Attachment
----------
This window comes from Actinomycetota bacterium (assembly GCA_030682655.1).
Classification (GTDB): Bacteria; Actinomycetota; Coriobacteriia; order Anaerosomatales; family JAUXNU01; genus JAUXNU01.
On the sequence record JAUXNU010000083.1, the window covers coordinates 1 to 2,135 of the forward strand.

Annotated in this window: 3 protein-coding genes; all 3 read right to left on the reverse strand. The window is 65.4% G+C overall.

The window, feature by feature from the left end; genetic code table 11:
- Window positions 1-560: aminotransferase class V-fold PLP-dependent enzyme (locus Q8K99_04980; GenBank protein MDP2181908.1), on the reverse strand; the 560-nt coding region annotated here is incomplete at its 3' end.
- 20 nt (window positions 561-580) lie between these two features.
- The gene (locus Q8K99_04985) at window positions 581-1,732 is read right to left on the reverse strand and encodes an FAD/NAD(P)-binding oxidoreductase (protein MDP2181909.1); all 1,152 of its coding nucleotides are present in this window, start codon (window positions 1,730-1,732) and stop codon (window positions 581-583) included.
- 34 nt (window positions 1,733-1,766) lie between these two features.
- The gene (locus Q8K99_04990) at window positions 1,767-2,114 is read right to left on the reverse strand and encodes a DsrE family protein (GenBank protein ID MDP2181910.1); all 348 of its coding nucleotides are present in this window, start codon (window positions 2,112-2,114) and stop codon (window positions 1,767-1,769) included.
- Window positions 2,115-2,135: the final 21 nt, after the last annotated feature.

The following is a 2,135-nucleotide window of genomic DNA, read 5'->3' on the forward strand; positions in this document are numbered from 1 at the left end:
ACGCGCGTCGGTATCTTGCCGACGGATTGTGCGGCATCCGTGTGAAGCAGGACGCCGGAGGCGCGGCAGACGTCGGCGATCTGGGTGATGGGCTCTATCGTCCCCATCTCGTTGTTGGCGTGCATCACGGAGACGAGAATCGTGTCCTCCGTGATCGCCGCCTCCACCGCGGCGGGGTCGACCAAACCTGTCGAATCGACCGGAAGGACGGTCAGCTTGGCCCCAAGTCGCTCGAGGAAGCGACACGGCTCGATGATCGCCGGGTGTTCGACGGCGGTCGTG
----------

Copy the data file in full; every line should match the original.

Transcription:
This window comes from Actinomycetota bacterium (assembly GCA_030682655.1).
Classification (GTDB): Bacteria; Actinomycetota; Coriobacteriia; order Anaerosomatales; family JAUXNU01; genus JAUXNU01.
On the sequence record JAUXNU010000083.1, the window covers coordinates 1 to 2,135 of the forward strand.

Annotated in this window: 3 protein-coding genes; all 3 read right to left on the reverse strand. The window is 65.4% G+C overall.

The window, feature by feature from the left end; genetic code table 11:
- Window positions 1-560: aminotransferase class V-fold PLP-dependent enzyme (locus Q8K99_04980; GenBank protein MDP2181908.1), on the reverse strand; the 560-nt coding region annotated here is incomplete at its 3' end.
- 20 nt (window positions 561-580) lie between these two features.
- The gene (locus Q8K99_04985) at window positions 581-1,732 is read right to left on the reverse strand and encodes an FAD/NAD(P)-binding oxidoreductase (protein MDP2181909.1); all 1,152 of its coding nucleotides are present in this window, start codon (window positions 1,730-1,732) and stop codon (window positions 581-583) included.
- 34 nt (window positions 1,733-1,766) lie between these two features.
- The gene (locus Q8K99_04990) at window positions 1,767-2,114 is read right to left on the reverse strand and encodes a DsrE family protein (GenBank protein ID MDP2181910.1); all 348 of its coding nucleotides are present in this window, start codon (window positions 2,112-2,114) and stop codon (window positions 1,767-1,769) included.
- Window positions 2,115-2,135: the final 21 nt, after the last annotated feature.

The following is a 2,135-nucleotide window of genomic DNA, read 5'->3' on the forward strand; positions in this document are numbered from 1 at the left end:
ACGCGCGTCGGTATCTTGCCGACGGATTGTGCGGCATCCGTGTGAAGCAGGACGCCGGAGGCGCGGCAGACGTCGGCGATCTGGGTGATGGGCTCTATCGTCCCCATCTCGTTGTTGGCGTGCATCACGGAGACGAGAATCGTGTCCTCCGTGATCGCCGCCTCCACCGCGGCGGGGTCGACCAAACCTGTCGAATCGACCGGAAGGACGGTCAGCTTGGCCCCAAGTCGCTCGAGGAAGCGACACGGCTCGATGATCGCCGGGTGTTCGACGGCGGTCGTG